March 2017: Critical Care Nursing Clinics of North America
https://www.readbyqxmd.com/read/28160954/management-of-sepsis-in-patients-with-pulmonary-arterial-hypertension-in-the-intensive-care-unit
#8
REVIEW
Todd M Tartavoulle
Pulmonary arterial hypertension is a lethal condition, and the management of sepsis in patients with pulmonary arterial hypertension is challenging. As the disease progresses, the right ventricle is susceptible to failure due to a high pulmonary vascular resistance. The limited ability of the right ventricle to increase cardiac output in septic shock makes it difficult to deliver oxygen to the organ and tissues. Intravascular volume replacement and vasoactive drugs should only be considered after a thorough assessment...
March 2017: Critical Care Nursing Clinics of North America
https://www.readbyqxmd.com/read/28160953/interpreting-laboratory-tests-in-infection-making-sense-of-biomarkers-in-sepsis-and-systemic-inflammatory-response-syndrome-for-intensive-care-unit-patients
#9
REVIEW
Jennifer B Martin, Jennifer E Badeaux
Sepsis and severe sepsis are leading causes of death in the United States and the most common causes of death among critically ill patients in noncoronary intensive care units. Diagnosis of infection and sepsis is a subjective clinical judgment based on the criteria for systemic inflammatory reaction, which is highly sensitive, not specific, and often misleading in intensively treated patients. Biomarkers are emerging as adjuncts to traditional diagnostic measures. No biomarkers have sufficient specificity or sensitivity to be routinely used in clinical practice, but they can aid in the diagnosis and treatment of infection versus inflammation...
March 2017: Critical Care Nursing Clinics of North America
https://www.readbyqxmd.com/read/28160952/antibiotic-trends-amid-multidrug-resistant-gram-negative-infections-in-intensive-care-units
#10
REVIEW
Leanne H Fowler, Susan Lee
Isolates from ICUs most commonly find multidrug-resistant (MDR) gram-negative bacteria. The purpose of this article is to discuss the significant impact MDR gram-negative infections are having on ICUs, the threat on health and mortality, and effective and new approaches aimed to combat MDR gram-negative infections in critically ill populations. Inappropriate antibiotic therapies for suspected or documented infections are the leading cause of the emergence of bacterial resistance. A variety of strategies are aimed at combatting this international burden via antibiotic stewardship programs...
March 2017: Critical Care Nursing Clinics of North America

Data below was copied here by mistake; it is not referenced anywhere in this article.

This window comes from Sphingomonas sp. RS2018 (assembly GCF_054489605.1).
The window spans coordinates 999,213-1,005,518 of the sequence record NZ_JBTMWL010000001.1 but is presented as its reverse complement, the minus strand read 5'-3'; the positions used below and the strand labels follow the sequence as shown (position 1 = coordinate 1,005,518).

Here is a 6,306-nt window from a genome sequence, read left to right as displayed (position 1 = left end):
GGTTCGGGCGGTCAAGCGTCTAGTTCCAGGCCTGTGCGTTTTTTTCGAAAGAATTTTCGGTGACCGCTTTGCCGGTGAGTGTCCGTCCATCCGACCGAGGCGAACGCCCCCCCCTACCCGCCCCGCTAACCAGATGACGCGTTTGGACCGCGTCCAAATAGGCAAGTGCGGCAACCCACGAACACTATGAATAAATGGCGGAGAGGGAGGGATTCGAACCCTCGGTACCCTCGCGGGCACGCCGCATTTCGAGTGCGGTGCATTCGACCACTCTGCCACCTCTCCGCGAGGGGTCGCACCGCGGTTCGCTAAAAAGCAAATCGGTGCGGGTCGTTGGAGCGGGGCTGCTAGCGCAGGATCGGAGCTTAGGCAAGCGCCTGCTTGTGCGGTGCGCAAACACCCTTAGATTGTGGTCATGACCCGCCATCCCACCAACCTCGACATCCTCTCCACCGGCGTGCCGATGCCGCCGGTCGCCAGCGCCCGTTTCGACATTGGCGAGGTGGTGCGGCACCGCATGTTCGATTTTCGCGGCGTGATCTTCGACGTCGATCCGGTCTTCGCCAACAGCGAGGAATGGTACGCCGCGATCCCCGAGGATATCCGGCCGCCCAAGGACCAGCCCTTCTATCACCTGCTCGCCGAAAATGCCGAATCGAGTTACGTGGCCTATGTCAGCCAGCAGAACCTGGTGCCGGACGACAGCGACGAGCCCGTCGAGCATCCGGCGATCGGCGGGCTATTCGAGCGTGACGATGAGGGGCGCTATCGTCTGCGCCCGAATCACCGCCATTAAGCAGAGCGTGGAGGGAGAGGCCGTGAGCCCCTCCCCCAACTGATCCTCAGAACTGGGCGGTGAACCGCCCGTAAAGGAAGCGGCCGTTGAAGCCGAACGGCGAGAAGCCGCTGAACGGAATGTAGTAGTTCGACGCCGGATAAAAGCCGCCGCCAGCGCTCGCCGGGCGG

https://www.readbyqxmd.com/read/28160951/an-interprofessional-team-approach-to-decreasing-surgical-site-infection-after-coronary-artery-bypass-graft-surgery
#11
REVIEW
Nicole J Jones, Chloe D Villavaso
The incidence of surgical site infections (SSIs) has a significant negative impact on health care. SSIs are associated with increased mortality, cost, readmissions, and prolonged length of stay. Although recent data show a 17% decrease in the incidence of SSIs among acute care hospitals in the United States, mortality related to SSIs remains clinically significant. The interprofessional team is a critical structure in evaluating surgical practices and outcomes and new evidence-based practices to direct education, interventions, and communication of SSI prevention strategies...
March 2017: Critical Care Nursing Clinics of North America
https://www.readbyqxmd.com/read/27968948/mechanical-ventilation-in-the-critically-ill-patient-international-nursing-perspectives
#12
Sandra Goldsworthy
No abstract text is available yet for this article.
December 2016: Critical Care Nursing Clinics of North America
https://www.readbyqxmd.com/read/27484666/cardiac-arrhythmias
#13
EDITORIAL
Mary G Carey
No abstract text is available yet for this article.
September 2016: Critical Care Nursing Clinics of North America
https://www.readbyqxmd.com/read/27484665/in-hospital-cardiac-arrest-an-update-on-pulseless-electrical-activity-and-asystole
#14
REVIEW
Mina Attin, Rebecca G Tucker, Mary G Carey
Nonshockable rhythms, including pulseless electrical activity (PEA) and asystole, precede more than 70% of in-hospital cardiac arrests (I-HCA). Compared with shockable rhythms (ventricular fibrillation and ventricular tachycardia), nonshockable rhythms have higher mortality and morbidity. Therefore, investigating the underlying mechanisms of these arrhythmias to improve the quality of care and outcome for patients who suffer cardiac arrest is a priority. As the first responders to I-HCA, nurses must have the proper knowledge and training to provide timely and efficient cardiopulmonary resuscitation therapy...
September 2016: Critical Care Nursing Clinics of North America
https://www.readbyqxmd.com/read/27484664/arrhythmias-and-cardiac-bedside-monitoring-in-the-neonatal-intensive-care-unit
#15
REVIEW
Sherri L McMullen